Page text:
Benjamin Netanyahu’s deadline to form a new Israeli government expired early on Wednesday, with the country’s longest-serving prime minister failing to break more than two years of political stalemate.
There was also no guarantee that, after the Conservative executive could not form a new coalition, parties outside his guard government would be able to bridge their differences and remove him.
Netanyahu, 71, has served since 2009 and also served for three years in the 1990s. He has struggled to stay at the helm through four incomplete elections since 2019 and is facing criminal corruption charges he denies.
With the midnight deadline, President Reuven Rivlin can assign the coalition building task to another Member of Parliament. It is widely expected to be Yair Lapid, 57, whose centrist party Yesh Atid placed second only to Netanyahu’s Likud in the March 23 vote.
Netanyahu’s blocs of right-wing and Jewish religious parties failed to win a majority, but so did a camp that sought to reject him, which would need to include his right-wing rivals as well as traditional left-wing and centrist opponents.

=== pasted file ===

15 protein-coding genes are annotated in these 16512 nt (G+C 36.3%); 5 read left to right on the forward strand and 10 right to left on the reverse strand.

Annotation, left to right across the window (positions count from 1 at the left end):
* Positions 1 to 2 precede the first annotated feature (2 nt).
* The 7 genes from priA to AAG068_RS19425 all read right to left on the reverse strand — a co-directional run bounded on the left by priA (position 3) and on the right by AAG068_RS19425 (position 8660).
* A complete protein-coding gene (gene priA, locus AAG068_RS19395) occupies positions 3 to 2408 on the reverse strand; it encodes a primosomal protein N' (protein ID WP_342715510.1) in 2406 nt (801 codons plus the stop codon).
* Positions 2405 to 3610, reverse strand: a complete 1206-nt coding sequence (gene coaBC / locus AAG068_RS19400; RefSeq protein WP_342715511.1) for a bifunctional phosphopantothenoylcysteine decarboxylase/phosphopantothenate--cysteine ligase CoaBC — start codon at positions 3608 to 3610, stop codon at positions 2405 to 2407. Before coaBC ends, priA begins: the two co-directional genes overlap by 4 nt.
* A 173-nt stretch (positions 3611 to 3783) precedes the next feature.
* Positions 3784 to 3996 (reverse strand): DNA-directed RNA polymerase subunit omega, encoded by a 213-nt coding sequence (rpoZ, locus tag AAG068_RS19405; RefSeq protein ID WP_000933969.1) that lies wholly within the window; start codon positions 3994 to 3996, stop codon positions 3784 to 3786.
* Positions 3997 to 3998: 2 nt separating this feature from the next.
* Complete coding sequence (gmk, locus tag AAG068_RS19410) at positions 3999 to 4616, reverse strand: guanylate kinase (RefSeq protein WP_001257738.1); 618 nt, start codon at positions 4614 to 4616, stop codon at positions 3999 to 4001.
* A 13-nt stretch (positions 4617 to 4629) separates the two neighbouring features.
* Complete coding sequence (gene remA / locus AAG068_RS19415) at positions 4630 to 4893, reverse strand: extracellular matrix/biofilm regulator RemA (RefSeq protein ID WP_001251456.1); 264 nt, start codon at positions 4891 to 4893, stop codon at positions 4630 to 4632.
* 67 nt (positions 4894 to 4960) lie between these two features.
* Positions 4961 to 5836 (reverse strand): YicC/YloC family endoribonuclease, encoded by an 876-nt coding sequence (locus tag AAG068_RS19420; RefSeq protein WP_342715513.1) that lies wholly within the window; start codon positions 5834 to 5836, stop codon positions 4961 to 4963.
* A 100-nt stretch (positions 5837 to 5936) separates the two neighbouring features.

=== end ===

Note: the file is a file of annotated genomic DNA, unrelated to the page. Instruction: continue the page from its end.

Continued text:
Both sides have encouraged the support of parties representing Israel’s approximately 20% of the Arab minority, which could potentially give them the floor over a cabinet for the first time in decades.
Naftali Bennett, leader of the ultranationalist party Yamina, has emerged as a kingmaker. Bennett, 49, has expressed a preference for joining Netanyahu but said he would seek a partnership with the prime minister’s opponents to avoid a fifth election as Israel resumes its economy after a rapid COVID-19 vaccination and struggles with challenges in Iran nuclear power program.
A rotation agreement where Bennett and Lapid would change as prime minister has also been widely accused.
Much of the dead end stems from Netanyahu’s legal problems: Some would-be allies have promised not to serve under a prime minister who is under trial.
If a new Rivlin nominee failed to form a coalition within 28 days, the president could ask parliament to agree on a candidate within three weeks. If it can not hold Israel a new election.
“We are 60% heading for a new election and 40% for a new government,” predicted Yoav Krakovsky, Kan Radio’s political correspondent in a morning broadcast.